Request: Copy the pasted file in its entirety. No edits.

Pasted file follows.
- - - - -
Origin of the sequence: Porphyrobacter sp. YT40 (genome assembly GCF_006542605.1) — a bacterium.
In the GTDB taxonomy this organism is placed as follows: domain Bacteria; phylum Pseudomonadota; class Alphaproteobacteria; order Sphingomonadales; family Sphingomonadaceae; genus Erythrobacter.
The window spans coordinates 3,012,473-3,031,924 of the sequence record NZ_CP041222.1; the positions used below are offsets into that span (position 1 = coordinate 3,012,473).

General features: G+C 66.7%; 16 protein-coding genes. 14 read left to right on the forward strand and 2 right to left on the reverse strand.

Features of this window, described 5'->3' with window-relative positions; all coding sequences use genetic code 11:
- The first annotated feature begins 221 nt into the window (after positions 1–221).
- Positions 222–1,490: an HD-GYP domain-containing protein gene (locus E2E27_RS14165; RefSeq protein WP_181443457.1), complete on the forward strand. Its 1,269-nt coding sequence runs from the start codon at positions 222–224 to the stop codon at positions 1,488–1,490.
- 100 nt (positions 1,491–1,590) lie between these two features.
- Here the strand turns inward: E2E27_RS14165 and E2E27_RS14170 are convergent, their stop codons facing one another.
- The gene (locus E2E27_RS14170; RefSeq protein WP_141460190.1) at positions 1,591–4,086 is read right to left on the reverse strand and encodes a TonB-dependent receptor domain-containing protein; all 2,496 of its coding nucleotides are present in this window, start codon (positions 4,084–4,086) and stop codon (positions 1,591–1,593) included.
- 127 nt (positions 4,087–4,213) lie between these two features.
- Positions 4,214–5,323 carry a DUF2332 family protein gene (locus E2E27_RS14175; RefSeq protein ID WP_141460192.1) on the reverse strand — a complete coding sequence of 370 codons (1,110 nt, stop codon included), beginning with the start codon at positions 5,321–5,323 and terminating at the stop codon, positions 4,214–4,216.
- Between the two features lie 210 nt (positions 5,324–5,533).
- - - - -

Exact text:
Origin of the sequence: Porphyrobacter sp. YT40 (genome assembly GCF_006542605.1) — a bacterium.
In the GTDB taxonomy this organism is placed as follows: domain Bacteria; phylum Pseudomonadota; class Alphaproteobacteria; order Sphingomonadales; family Sphingomonadaceae; genus Erythrobacter.
The window spans coordinates 3,012,473-3,031,924 of the sequence record NZ_CP041222.1; the positions used below are offsets into that span (position 1 = coordinate 3,012,473).

General features: G+C 66.7%; 16 protein-coding genes. 14 read left to right on the forward strand and 2 right to left on the reverse strand.

Features of this window, described 5'->3' with window-relative positions; all coding sequences use genetic code 11:
- The first annotated feature begins 221 nt into the window (after positions 1–221).
- Positions 222–1,490: an HD-GYP domain-containing protein gene (locus E2E27_RS14165; RefSeq protein WP_181443457.1), complete on the forward strand. Its 1,269-nt coding sequence runs from the start codon at positions 222–224 to the stop codon at positions 1,488–1,490.
- 100 nt (positions 1,491–1,590) lie between these two features.
- Here the strand turns inward: E2E27_RS14165 and E2E27_RS14170 are convergent, their stop codons facing one another.
- The gene (locus E2E27_RS14170; RefSeq protein WP_141460190.1) at positions 1,591–4,086 is read right to left on the reverse strand and encodes a TonB-dependent receptor domain-containing protein; all 2,496 of its coding nucleotides are present in this window, start codon (positions 4,084–4,086) and stop codon (positions 1,591–1,593) included.
- 127 nt (positions 4,087–4,213) lie between these two features.
- Positions 4,214–5,323 carry a DUF2332 family protein gene (locus E2E27_RS14175; RefSeq protein ID WP_141460192.1) on the reverse strand — a complete coding sequence of 370 codons (1,110 nt, stop codon included), beginning with the start codon at positions 5,321–5,323 and terminating at the stop codon, positions 4,214–4,216.
- Between the two features lie 210 nt (positions 5,324–5,533).